Di Scipio has stated that he does not compose sounds: rather, he generates interactions, "[...] a shift from creating wanted sounds via interactive means, towards creating wanted interactions having audible traces. In the latter case, one designs, implements and maintains a network of connected components whose emergent behaviour in sound one calls music." Most notably, interactions are not merely between man and machine: ambience plays a much greater part: "I will from now on refer to 'interaction' as not meaning the man/machine interrelationship, but the machine/ambience interrelationship, and always keeping in mind the triangular, ecosystemic connection, man/ambience/machine, that can be thus established." He does not act upon or against a space: he welcomes it, and he moves towards it.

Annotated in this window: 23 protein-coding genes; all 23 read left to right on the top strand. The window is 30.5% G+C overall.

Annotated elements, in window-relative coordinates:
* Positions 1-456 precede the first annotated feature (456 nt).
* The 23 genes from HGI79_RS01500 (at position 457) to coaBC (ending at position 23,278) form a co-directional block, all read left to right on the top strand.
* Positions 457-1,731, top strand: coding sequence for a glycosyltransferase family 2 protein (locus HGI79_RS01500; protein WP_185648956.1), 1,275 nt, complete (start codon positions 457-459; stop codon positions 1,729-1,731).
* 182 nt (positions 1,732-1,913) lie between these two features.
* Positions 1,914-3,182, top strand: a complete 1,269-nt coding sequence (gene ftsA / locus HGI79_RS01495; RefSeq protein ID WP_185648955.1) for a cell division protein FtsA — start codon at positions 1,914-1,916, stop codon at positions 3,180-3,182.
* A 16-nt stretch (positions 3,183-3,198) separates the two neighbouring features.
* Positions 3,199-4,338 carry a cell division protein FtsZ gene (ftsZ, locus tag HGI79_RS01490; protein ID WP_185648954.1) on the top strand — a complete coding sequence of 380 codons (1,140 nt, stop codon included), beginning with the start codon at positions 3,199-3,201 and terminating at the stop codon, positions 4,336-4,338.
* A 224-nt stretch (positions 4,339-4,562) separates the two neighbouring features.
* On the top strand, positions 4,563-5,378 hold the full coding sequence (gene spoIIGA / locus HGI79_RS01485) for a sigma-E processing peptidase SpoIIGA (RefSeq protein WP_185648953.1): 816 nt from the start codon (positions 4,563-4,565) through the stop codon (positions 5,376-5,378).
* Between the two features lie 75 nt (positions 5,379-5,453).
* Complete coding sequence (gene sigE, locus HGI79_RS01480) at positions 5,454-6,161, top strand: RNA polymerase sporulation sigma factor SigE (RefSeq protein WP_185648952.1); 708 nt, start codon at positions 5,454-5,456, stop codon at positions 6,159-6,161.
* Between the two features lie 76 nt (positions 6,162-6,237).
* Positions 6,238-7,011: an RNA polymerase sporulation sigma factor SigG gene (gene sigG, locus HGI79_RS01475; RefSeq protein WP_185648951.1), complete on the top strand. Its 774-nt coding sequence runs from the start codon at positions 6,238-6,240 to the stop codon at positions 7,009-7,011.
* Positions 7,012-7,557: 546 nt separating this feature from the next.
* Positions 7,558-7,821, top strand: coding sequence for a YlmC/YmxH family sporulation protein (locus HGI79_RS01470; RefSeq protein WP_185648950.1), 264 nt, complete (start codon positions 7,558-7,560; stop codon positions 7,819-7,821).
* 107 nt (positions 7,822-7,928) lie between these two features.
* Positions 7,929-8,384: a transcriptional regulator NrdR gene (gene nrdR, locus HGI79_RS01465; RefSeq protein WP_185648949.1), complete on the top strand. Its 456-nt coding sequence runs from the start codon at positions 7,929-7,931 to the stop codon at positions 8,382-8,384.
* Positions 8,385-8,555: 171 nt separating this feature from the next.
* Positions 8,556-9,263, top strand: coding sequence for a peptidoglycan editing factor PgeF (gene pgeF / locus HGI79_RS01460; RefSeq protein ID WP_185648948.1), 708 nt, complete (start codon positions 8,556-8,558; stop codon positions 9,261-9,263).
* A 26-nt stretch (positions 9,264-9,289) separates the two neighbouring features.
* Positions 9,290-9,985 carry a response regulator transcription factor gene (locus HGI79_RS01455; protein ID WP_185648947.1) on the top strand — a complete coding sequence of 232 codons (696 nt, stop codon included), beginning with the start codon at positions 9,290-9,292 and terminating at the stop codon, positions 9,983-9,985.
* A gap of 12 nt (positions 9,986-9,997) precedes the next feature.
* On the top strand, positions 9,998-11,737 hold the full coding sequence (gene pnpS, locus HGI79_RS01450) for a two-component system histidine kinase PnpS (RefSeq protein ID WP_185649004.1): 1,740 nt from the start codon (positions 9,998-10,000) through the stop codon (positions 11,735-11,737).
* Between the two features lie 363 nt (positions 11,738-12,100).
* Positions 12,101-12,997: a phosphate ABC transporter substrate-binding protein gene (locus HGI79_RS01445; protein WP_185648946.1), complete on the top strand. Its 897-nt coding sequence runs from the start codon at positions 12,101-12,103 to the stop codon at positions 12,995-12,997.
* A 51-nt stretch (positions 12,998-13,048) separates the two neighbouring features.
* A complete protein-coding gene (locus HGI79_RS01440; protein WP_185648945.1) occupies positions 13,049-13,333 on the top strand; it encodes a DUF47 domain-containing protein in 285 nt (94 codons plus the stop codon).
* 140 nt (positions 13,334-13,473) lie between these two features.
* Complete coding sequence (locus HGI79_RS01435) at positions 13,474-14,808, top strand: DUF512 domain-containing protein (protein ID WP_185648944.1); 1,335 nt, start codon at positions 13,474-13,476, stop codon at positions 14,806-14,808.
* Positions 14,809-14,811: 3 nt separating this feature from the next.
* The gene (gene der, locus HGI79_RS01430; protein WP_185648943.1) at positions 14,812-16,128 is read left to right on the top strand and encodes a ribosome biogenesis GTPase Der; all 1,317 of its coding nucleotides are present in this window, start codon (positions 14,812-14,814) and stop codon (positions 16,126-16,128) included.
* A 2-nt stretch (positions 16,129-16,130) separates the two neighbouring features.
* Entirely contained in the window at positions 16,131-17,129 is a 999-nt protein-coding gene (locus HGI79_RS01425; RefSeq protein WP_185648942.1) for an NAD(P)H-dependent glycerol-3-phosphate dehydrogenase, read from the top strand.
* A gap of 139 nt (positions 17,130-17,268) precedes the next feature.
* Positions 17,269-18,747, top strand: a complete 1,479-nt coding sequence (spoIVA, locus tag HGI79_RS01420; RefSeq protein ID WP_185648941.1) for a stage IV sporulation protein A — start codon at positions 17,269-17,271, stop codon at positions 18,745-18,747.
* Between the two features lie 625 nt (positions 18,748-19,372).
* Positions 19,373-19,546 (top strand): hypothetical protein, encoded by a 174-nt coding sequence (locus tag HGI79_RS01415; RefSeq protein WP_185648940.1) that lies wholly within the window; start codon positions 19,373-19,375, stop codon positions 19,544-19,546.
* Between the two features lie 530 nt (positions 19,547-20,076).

In his 1894 essay Introduction To The Method Of Leonardo Da Vinci, which explored the fluctuating, insidious and uncharted territory of artistic creation, Paul Valéry wrote: "One often forgets that works of art have not existed forever... Such research implies the abandonment of any notion of glory... It takes you to finding relativity beneath apparent perfection... What is final, tricks us, and what is made to be watched, changes its shape." This sense of ever-slipping away structures, and lack of big statements, could well be used to read Di Scipio's work, which also keeps a strong focus on what comes before sound, on the conditions which generate sounds, that are hereby defined as consequences and trails of certain choices. Sounds emerge, not as abstracted shapes, but in a dynamic interchange which shifts any idea of pureness into an ever-changing motion. "Music never ever exists before such phenomenon of emergence, it is not guaranteed at the start. The ear does not dictate conditions, but for sure it controls in the way it knows and must. And it does it endlessly." Before composing you have to listen carefully, Di Scipio seems to imply. He knows shapes, trajectories, he knows how a sound is born and how it is nurtured, and how to place it, so as to embrace what's between himself and sound. To quote the fundamental conjecture of actor-network theory, "human and non-human elements in a given network take the shape that they do because of the ways they relate to one another. Nothing lies outside each network, and there is no difference in the ability of technology, humans, animals, or other non-humans to act". One could say that in the work of Di Scipio – who maintains that "sound is the interface", and who in a 2005 essay stated that "music has always been the art of relationships, of welcoming or refusing, of the rhythm of exchange, of keeping everything together (even if alone) in time" – such networks can be examined and researched with a specific eye on sound, as a surface mirroring endless exchanges of aural glances, hints and voices and murmurs and inputs and outputs and appearance and dissimulation.